Fritillaria meleagris

Fritillaria meleagris

fritillaria-meleagris-rhrWith the official start of fall, gardeners are thinking about spring and planting their bulbs. Beyond the traditional tulips, daffodils, and crocus, there are many unique spring-blooming bulbs to experiment with in your garden including Fritillaria meleagris.

While Fritillaria meleagris is a member of the lily family, it’s neither a true lily nor daffodil.  photo credit: R. Robert

While Fritillaria meleagris is a member of the lily family, it’s neither a true lily nor daffodil. photo credit: R. Robert

Checkered lily, Guinea hen flower, snake’s head fritillary, snake’s head daffodil….Fritillaria meleagris may be known by many common names, but there’s nothing common about this bulb.   While it is a member of the lily family, it’s neither a true lily nor daffodil.  Nor does it look like a Guinea hen or snake.  With 1-2” long, drooping flowers in shades of purple, (and sometimes white), accented with checkerboard-like markings of dark or lighter purple, a more suitable name for this uncommon spring-bloomers would be snazzy-flower.

fritillaria-meleagris-rhr-white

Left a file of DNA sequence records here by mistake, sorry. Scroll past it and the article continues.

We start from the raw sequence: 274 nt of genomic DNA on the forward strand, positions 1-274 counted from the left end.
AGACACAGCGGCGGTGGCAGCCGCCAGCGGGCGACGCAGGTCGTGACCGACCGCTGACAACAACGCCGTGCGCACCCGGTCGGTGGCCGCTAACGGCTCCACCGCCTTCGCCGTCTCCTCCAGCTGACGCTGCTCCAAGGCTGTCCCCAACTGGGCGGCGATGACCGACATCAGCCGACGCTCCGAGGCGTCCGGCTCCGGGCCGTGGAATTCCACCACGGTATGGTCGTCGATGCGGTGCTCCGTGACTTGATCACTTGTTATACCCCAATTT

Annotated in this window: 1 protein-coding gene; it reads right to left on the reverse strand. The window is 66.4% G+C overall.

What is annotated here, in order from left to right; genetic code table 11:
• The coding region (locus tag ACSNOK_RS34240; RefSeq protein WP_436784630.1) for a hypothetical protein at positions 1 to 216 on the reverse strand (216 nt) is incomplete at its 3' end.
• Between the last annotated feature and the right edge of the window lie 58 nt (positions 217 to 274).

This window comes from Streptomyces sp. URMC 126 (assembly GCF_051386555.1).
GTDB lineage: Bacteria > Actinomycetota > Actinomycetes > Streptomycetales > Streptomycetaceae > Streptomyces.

With 1-2” long, drooping flowers in shades of purple, (and sometimes white), accented with checkerboard-like markings of dark or lighter purple, a more suitable name for this uncommon spring-bloomers would be snazzy-flower. photo credit: R. Robert

Fritillaria meleagris is perfectly suited for damp soils – something that most other bulbs are intolerant of.   The strap-like foliage is only 3-6” long.  If you are bothered by the yellowing foliage after the flowers have faded, consider growing it in a grassy area and wait until the foliage has browned before cutting the grass.

Members of the Scott Associates can pick-up their checkered lily as the bulb dividend at the Fall Celebration on Sunday, October 16. Join today to be able to try this bulb in your garden.

Mary Tipping
mtippin1@swarthmore.edu
1Comment
  • John Schucker
    Posted at 09:20h, 26 September Reply

    These are absolutely charming flowering bulbs which, like other types of fritillaries, never seem to last in my garden, unfortunately. I must disagree with your comment that the blossom does not look snake-like. The shape of the unopened bud can suggest the shape of a snake’s head while the interesting checkered patterns of the purple form can also suggest the patterns found in snake skins. It may take a little imagination to see them this way, but not a great leap.

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